So Adorno was a pop-psychologist, too. Zizek before Žižek – a sort of non-Lacanian mode of analysis, a critical gaze on the failure of the Enlightenment to stay the tide against barbarism. “Since the all-embracing distributive machinery of highly-concentrated industry has superseded the sphere of circulation, the latter has begun a strange post-existence.” The wheels-within-wheels are churning, but going nowhere, while capitalism unbound from its purpose accelerates out of control toward the abyss: “The irrationality of the system is expressed scarcely less clearly in the parasitic psychology of the individual than in his economic fate.” And, the whole notion that there is a private sphere, that an individual could actually have a home, a family, a wife and kids, a place to spend time and energy: “Today it is seen as arrogant, alien and improper to engage in private activity without any evident ulterior motive.” This is a time of probabilities, of calculations, of the mathematical engineering of a planned society, the construction of a free market. The new Spirit of Capitalism: “The evil principle that was always latent in affability unfurls its full bestiality in the egalitarian spirit. Condescension, and thinking oneself no better, are the same. To adapt to the weakness of the oppressed is to affirm in it the pre-condition of power, and to develop in oneself the coarseness, insensibility and violence needed to exert domination.”
Adorno doesn’t leave the Left out of the bag either, his admonitions of those who seek to sympathize, to enter into and live in the midst of these societies (and where else would we live now?) must beware of the temptation to detach oneself, to become indifferent and aloof, to think that one can create a life in a pocket of safety: “He who stands aloof runs the risk of believing himself better than others and misusing his aitique of society as an ideology for his private interest. While he gropingly forms his own life in the frail image of a true existence, he should never forget its frailty, nor how little the image is a substitute for true life.” Even with the best intentions the new intellectual, the Marxist in hiding, the agitator, the worker in transit who assumes the mantle of the critical enterprise should beware in this time of laxity and hedonistic implication: “We shudder at the brutalization of life, but lacking any objectively binding morality we are forced at every step into actions and words, into calculations that are by humane standards barbaric, and even by the dubious values of good society, tactless.”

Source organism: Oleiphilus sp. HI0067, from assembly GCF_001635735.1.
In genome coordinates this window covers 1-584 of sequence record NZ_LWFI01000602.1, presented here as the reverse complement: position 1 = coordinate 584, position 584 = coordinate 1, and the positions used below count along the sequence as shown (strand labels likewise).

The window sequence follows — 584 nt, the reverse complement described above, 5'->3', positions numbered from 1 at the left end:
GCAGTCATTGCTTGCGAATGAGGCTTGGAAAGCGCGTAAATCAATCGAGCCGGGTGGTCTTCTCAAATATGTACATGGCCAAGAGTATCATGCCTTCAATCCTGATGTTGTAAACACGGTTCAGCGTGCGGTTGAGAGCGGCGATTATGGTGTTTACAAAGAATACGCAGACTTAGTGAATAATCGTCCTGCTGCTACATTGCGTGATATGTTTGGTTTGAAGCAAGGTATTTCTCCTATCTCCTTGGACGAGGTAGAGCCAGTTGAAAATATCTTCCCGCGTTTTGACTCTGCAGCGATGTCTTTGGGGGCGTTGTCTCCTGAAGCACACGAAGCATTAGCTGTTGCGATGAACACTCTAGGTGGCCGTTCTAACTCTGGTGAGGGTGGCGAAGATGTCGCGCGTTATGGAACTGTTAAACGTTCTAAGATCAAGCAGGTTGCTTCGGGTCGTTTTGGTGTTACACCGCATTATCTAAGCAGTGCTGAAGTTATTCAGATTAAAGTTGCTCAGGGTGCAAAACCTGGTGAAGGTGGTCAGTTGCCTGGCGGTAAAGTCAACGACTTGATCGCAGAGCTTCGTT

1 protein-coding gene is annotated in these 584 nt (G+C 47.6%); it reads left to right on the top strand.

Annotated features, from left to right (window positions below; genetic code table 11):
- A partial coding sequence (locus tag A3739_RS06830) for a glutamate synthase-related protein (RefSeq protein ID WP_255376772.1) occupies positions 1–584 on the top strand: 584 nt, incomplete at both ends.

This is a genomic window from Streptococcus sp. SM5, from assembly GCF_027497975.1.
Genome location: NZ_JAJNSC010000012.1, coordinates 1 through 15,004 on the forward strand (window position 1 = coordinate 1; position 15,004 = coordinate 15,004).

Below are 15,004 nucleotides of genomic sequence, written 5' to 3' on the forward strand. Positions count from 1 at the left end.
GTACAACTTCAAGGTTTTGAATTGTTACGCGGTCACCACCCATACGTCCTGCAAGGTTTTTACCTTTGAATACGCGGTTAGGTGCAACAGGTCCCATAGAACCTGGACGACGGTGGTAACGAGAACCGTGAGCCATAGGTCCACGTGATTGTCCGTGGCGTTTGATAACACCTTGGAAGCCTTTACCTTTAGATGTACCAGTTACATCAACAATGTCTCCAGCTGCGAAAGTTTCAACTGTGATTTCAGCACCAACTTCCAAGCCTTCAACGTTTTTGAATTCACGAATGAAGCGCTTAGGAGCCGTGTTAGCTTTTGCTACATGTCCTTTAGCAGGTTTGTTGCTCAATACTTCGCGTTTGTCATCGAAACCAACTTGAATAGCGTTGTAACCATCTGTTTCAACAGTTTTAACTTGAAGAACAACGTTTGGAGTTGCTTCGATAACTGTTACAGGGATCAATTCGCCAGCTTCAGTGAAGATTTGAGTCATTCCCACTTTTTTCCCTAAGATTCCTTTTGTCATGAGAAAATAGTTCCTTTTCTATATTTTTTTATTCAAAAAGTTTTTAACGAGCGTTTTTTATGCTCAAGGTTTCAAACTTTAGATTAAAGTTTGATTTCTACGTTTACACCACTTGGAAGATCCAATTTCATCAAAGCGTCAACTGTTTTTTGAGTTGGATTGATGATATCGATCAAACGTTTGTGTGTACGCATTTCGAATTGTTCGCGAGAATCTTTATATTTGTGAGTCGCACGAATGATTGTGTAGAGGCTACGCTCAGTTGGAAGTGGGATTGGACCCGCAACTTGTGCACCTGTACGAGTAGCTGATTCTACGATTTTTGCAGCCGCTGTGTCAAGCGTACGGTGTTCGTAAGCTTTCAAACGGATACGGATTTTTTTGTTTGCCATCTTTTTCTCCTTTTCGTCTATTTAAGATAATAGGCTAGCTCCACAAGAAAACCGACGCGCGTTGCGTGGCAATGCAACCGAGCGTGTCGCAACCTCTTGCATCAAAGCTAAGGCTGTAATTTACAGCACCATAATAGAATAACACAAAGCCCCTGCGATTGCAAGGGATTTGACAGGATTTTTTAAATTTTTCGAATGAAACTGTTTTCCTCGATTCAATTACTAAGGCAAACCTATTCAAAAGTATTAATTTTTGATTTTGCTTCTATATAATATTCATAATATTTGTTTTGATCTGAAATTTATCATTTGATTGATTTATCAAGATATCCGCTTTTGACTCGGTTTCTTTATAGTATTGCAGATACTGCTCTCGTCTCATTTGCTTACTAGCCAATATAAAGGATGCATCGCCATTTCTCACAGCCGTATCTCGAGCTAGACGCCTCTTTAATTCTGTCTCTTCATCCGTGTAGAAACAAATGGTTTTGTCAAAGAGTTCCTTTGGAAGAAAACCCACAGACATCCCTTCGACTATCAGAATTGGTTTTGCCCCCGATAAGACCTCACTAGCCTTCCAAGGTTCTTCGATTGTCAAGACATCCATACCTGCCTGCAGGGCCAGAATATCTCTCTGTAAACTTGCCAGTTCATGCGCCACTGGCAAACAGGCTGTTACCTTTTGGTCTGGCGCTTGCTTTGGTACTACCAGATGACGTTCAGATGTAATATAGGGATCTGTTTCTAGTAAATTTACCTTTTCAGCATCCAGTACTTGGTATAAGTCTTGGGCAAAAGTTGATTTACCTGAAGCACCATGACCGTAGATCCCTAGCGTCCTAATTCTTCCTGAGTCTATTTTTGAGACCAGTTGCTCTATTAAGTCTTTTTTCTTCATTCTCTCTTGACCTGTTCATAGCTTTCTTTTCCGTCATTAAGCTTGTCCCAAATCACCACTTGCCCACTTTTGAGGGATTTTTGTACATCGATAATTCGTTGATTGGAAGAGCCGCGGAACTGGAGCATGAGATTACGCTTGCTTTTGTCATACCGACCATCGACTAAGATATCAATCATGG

The dark undertow of the oppressed harbors a special place in the memory system that was Adorno: “The dialectic stems from the sophists; it was a mode of discussion whereby dogmatic assertions were shaken and, as the public prosecutors and comic writers put it, the lesser word made the stronger. It subsequently developed, as against philosophia perennis, into a perennial method of criticism, a refuge for all the thoughts of the oppressed, even those unthought by them.” The negative dialectic unlike its progenitors became in the hands of Adorno an acid bath in which late capitalism was thrown, yet as in all things he knew it would leave bones – and, as we all know, bones can rise and live again: “Negative philosophy, dissolving everything, dissolves even the dissolvent. But the new form in which it claims to suspend and preserve both, dissolved and dissolvent, can never emerge in a pure state from an antagonistic society.” Yet, even the negative is not immune from the enslavement of hell’s own brood: “[Negative dialectic] But it is also the utterly impossible thing, because it presupposes a standpoint removed, even though by a hait’s breadth, from the scope of existence, whereas we well know that any possible knowledge must not only be first wrested from what is, ifit shall hold good, but is also marked, for this very reason, by the same distortion and indigence which it seeks to escape.”
But what to do? How to live? “The only responsible course is to deny oneself the ideological misuse of one’s own existence, and for the rest to conduct oneself in private as modestly, unobtrusively and unpretentiously as is required, no longer by good upbringing, but by the shame of still having air to breathe, in hell.” Yet, even envious demons – like the cowards they are, run rampant in the visible darkness of this hollow cave, and like celebrants in a Burning Man festival, they spin their unlucky nights under false stars navel-gazing, not realizing that hell never ends but only burns deeper and redder as the noise drowns out all thought of escape.
– Theodor W. Adorno. Minima Moralia. (Suhrkamp Verlag 1951)